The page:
Another year in the books and another great year for the banking industry. Profits were strong, but there are always concerns on the horizon. Regulators who have been on the job for more than ten years haven’t forgotten the most recent financial crisis and the problems and bank failures that followed. Like many industries, the banking industry is cyclical: when the macro economy is doing well, banking does well. The reality is that recessions are an ordinary part of the business cycle, as nothing goes up forever nor does the economy drop indefinitely. Let’s be honest; the fact that we are currently in the longest economic expansion in U.S. history is reason for people to be on high alert, regulators included. During the “Third Quarter 2019 FDIC Quarterly Banking Profile” release, FDIC Chairman Jelena McWilliams stated, “…the banking industry reported positive results this quarter. With the sustained economic expansion, the FDIC urges banks to uphold careful underwriting standards and prudent risk management.” Some positive news sprinkled in with some caution.
Here’s my Regulatory Priority List for 2020.
- Credit Risk – The current state of credit quality is strong when measured using traditional asset quality metrics such as delinquencies, nonperforming loans, and charge-offs. So why the concern? After a long period of economic expansion, competition for loans and recent credit success may encourage the making riskier loans. Remember the old saying, “The worst loans are made in the best of times”? In short, regulators are concerned that banks are easing underwriting standards and credit administration practices to compete for loans.
- Concentration Risk – Concentration risk is generally seen as a subcategory of credit risk. Banks can have concentration exposure to various industries or loan types, but the one loan type consistently mentioned by regulators is commercial real estate. Commercial real estate concentrations may make certain institutions more vulnerable to cyclical commercial real estate markets. Regulatory guidance on commercial real estate states “Concentrations in CRE lending coupled with weak loan underwriting and depressed CRE markets have contributed to significant credit losses in the past.”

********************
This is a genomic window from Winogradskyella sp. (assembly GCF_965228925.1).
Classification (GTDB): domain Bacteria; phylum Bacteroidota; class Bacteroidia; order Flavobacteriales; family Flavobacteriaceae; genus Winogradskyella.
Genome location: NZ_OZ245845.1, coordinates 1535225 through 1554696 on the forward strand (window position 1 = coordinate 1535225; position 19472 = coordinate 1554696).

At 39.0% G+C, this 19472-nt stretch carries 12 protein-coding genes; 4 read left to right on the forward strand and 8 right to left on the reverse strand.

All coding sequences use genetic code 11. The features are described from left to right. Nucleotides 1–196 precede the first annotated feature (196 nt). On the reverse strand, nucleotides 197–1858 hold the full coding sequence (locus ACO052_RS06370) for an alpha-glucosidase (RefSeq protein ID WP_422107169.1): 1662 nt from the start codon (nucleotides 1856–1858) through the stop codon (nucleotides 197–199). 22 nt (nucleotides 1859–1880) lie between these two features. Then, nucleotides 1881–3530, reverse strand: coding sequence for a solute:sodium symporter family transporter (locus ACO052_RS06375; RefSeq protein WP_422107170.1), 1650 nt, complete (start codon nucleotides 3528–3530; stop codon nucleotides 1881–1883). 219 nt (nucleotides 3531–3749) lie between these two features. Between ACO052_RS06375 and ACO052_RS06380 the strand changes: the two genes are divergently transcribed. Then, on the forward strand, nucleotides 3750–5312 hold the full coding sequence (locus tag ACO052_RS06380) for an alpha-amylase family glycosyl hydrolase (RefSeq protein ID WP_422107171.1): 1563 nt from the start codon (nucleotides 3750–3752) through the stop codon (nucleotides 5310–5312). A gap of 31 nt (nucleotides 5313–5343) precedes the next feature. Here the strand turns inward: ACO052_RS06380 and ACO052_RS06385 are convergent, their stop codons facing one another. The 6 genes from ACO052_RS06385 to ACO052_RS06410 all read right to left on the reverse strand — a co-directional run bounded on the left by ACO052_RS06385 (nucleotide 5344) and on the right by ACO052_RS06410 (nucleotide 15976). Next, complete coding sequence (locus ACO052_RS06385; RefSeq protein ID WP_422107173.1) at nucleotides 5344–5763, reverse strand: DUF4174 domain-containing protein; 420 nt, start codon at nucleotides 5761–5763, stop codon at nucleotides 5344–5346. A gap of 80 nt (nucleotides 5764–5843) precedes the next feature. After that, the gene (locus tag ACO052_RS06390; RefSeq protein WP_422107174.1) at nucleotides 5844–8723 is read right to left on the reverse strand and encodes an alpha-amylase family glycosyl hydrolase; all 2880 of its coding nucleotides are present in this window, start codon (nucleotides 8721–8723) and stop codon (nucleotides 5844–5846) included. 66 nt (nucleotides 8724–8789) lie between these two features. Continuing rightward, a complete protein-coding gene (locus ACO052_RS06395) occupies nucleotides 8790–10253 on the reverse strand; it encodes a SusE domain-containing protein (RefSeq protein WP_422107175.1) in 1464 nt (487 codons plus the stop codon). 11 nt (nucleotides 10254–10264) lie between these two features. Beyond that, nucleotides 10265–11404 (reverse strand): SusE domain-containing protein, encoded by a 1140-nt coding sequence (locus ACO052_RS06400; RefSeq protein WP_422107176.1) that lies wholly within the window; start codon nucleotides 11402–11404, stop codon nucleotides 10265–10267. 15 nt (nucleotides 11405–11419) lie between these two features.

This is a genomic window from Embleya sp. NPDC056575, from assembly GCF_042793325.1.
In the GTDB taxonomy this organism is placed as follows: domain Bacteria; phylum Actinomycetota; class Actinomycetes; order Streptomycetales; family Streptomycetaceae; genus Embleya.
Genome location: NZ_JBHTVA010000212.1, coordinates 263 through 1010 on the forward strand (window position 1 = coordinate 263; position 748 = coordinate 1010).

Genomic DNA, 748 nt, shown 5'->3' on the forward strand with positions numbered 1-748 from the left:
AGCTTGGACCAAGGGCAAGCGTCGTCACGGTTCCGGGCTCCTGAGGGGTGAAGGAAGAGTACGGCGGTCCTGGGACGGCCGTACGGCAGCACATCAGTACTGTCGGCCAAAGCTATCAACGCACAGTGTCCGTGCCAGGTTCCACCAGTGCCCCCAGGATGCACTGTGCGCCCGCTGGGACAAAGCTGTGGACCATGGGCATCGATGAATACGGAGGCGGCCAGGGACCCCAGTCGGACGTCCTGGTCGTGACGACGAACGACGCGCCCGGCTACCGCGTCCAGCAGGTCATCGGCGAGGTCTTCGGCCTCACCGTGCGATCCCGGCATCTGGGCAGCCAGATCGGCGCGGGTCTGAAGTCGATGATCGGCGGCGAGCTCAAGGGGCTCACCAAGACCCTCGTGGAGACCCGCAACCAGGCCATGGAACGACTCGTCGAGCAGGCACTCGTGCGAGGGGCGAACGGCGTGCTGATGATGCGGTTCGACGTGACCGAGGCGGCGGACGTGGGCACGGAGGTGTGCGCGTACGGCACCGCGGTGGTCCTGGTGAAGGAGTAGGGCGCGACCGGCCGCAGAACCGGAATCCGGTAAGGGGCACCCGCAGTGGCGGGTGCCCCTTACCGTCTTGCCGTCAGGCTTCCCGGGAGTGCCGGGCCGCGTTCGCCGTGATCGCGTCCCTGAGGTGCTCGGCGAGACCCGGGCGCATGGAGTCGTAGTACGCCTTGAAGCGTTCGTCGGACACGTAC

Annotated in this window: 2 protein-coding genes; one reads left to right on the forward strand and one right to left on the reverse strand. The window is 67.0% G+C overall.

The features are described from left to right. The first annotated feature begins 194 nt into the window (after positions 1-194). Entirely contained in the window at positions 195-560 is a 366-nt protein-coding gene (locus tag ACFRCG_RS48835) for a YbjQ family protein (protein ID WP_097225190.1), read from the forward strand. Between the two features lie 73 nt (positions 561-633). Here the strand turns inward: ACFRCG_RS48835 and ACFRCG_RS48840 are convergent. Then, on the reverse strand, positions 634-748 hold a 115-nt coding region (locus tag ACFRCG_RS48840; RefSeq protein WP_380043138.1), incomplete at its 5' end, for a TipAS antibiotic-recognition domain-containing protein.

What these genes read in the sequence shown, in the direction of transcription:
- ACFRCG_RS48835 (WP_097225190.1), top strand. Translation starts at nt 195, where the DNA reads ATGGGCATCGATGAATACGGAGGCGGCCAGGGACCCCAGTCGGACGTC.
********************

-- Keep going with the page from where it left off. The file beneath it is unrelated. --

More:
- Corporate Governance – Recently, I listened to a regulatory panel made up of executives from each of the federal regulatory agencies. Each one of them stressed at length the need for strong corporate governance. Strong corporate governance is the foundation for an institution’s safe-and-sound operations. Regulators can usually point to a breakdown in governance as one of the root causes when problems arise.
- Liquidity Risk – Liquidity risk—our old friend! I’ll keep this simple: there is less on-balance sheet liquidity due to strong loan growth, which has put liquidity and liquidity risk management on the minds of regulators. Review and update your contingency funding plans as you deem appropriate and continue to stress test your liquidity position. Remember this: always consider a low probability/high impact scenario. At a minimum, your stress testing needs to include a scenario where the bank goes under an enforcement action and/or has capital problems. This scenario would restrict your access to various wholesale funding sources, including your ability to pay interest rates above the national rate caps.
- Interest Rate Risk – Interest rate risk—our other dear old friend! Remember the years of waiting for the Fed to increase interest rates? We saw the last four rate increases of the Fed tightening cycle in 2018, and then we saw three quick rate cuts in the second half of 2019. The quick change in Fed policy was surprising to some. Until mid-2019, many were focused on the risk to their balance sheet of rates rising; now we also need to consider the prospect of further rate cuts by the Fed. Ensure your modeling assumptions in the down interest rate scenarios are sound, as some time may have passed since you reviewed them.
- Cybersecurity – This will be on the regulatory priority list for a long time, probably forever. Banks are focusing more resources and attention than ever on cybersecurity. The regulatory expectations of what a sound cybersecurity program looks like continues to increase.
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